Don’t summon officials unnecessarily, says Supreme Court

A view of the Supreme Court of India. File   | Photo Credit: S. Subramanium

The Supreme Court said on Friday that judges should not behave like “emperors” and summon government officials “at the drop of a hat”.

The Supreme Court said there would be a “reaction” if judges cross the line of separation of powers between the judiciary and the executive to call officers to court “unnecessarily”. The apex court prescribed modesty and humility.

“A practice has developed in certain High Courts to call officers at the drop of a hat and to exert direct or indirect pressure. The line of separation of powers between judiciary and executive is sought to be crossed by summoning the officers and in a way pressurising them to pass an order as per the whims and fancies of the court,” a Bench of Justices S.K. Kaul and Hemant Gupta observed in a judgment pronounced on Friday.

Third limb

Justice Gupta, who authored the judgment, said officials were also performing their duties as the third limb of governance.

“The actions or decisions by the officers are not to benefit them, but as a custodian of public funds and in the interest of administration some decisions are bound to be taken. It is always open to the High Court to set aside the decision which does not meet the test of judicial review, but summoning of officers frequently is not appreciable at all. The same is liable to be condemned in the strongest words,” the court observed.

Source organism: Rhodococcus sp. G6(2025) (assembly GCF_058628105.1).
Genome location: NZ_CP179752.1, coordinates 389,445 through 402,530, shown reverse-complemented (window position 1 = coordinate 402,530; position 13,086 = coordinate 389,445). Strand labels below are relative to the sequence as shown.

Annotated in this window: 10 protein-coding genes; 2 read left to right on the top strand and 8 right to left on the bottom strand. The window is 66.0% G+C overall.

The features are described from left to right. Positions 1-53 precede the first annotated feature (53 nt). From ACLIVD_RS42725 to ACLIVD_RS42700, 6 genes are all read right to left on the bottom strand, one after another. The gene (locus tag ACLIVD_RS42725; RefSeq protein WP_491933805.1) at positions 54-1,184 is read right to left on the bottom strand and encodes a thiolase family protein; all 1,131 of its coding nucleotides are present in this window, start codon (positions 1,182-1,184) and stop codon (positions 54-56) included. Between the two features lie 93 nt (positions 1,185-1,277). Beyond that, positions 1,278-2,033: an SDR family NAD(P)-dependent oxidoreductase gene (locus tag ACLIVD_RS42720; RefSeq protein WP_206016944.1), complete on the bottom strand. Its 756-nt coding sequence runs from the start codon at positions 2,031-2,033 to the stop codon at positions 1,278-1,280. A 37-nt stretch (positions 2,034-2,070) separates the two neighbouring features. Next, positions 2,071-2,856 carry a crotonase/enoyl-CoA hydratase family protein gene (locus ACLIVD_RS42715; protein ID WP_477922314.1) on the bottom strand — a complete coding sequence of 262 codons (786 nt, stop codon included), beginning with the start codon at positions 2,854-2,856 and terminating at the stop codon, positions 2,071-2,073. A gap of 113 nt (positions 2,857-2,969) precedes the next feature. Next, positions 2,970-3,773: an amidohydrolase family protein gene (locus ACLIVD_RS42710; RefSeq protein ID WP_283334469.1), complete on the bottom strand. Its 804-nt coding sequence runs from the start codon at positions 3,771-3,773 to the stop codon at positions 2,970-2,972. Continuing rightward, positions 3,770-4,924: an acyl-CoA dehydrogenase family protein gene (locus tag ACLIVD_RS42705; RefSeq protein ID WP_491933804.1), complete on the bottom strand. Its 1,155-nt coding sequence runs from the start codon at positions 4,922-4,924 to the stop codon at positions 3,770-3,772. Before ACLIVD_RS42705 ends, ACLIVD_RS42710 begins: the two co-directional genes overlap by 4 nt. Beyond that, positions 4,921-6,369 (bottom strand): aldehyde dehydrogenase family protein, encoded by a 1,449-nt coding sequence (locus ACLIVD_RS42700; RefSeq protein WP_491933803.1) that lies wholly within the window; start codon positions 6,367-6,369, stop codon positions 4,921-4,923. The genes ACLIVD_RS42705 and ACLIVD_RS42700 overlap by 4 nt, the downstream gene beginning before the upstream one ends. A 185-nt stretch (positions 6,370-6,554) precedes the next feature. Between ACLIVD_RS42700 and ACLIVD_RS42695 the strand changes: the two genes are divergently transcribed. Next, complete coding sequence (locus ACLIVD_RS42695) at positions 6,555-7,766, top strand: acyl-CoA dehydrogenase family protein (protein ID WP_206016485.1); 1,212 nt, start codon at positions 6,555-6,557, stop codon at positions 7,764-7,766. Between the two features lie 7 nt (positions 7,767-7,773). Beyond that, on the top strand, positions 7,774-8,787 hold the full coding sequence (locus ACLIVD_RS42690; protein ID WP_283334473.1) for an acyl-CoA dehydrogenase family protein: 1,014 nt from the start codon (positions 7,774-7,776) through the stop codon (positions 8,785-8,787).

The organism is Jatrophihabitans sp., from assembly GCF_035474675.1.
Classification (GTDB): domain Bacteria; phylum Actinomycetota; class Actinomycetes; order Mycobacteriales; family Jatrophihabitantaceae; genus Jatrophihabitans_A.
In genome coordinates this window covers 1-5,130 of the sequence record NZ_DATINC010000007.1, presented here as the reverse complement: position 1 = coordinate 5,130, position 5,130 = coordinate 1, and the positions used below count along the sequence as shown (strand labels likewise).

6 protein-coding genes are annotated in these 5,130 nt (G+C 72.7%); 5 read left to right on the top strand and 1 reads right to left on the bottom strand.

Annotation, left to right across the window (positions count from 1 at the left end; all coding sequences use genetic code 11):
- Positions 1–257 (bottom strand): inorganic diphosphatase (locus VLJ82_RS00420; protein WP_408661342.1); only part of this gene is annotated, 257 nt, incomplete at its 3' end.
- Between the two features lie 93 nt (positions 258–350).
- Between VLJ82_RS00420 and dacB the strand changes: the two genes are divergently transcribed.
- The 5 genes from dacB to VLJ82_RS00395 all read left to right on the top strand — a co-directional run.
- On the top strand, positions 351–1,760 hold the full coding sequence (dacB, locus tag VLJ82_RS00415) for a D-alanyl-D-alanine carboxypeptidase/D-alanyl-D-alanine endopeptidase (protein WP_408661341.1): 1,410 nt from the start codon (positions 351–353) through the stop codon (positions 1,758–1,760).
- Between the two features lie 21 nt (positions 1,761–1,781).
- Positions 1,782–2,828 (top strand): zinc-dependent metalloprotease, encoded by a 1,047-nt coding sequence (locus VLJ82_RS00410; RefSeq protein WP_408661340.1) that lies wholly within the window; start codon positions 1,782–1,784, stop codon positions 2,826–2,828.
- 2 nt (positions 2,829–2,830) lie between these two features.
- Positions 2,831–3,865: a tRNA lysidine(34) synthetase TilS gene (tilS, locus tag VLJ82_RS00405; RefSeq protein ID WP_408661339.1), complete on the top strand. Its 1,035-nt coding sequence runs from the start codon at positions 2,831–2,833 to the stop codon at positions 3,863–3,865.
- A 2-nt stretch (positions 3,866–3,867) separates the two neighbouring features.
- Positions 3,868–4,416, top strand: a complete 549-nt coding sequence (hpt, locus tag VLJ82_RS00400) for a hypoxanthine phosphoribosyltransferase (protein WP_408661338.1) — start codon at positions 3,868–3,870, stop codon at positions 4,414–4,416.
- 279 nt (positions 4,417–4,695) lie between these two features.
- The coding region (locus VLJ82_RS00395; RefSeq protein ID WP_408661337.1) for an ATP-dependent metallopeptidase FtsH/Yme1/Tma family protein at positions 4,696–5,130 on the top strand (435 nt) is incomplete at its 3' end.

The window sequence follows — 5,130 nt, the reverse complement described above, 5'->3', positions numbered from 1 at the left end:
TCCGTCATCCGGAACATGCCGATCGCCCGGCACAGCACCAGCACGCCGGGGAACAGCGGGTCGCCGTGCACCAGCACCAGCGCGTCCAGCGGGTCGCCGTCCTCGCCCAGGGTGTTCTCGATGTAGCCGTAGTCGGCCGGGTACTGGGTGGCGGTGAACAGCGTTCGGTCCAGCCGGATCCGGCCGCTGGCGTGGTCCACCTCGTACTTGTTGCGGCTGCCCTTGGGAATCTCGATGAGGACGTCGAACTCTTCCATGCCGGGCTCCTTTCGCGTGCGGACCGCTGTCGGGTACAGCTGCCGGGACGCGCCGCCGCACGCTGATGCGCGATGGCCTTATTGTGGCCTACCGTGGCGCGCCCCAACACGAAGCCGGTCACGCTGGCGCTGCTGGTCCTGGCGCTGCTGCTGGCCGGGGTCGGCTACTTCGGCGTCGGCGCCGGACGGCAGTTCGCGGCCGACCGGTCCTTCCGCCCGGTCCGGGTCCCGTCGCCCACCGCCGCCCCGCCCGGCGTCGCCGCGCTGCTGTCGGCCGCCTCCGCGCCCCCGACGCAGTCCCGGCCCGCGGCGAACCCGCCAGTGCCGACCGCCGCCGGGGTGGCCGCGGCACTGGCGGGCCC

Judges must know their limits. The dignity and majesty of the court was not enhanced when an officer was called to court. Respect to the court had to be commanded and not demanded and the same was not enhanced by calling public officers, Justice Gupta noted.

At times, officials had to travel great distances and wait for hours in court. His official work was delayed, creating an extra burden on the officer

“Power of the pen”

“Summoning of the officer is against the public interest... Courts have the power of the pen which is more effective than the presence of an officer in Court. If any particular issue arises for consideration before the Court, and the advocate representing the State is not able to answer, it is advised to write such doubt in the order and give time to the State or its officers to respond,” Justice Gupta observed in the verdict.

The observations were part of the judgment in an appeal against an Allahabad High Court decision. The High Court had summoned the Secretary, Medical Health.

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Printable version | Oct 17, 2021 6:36:02 AM |

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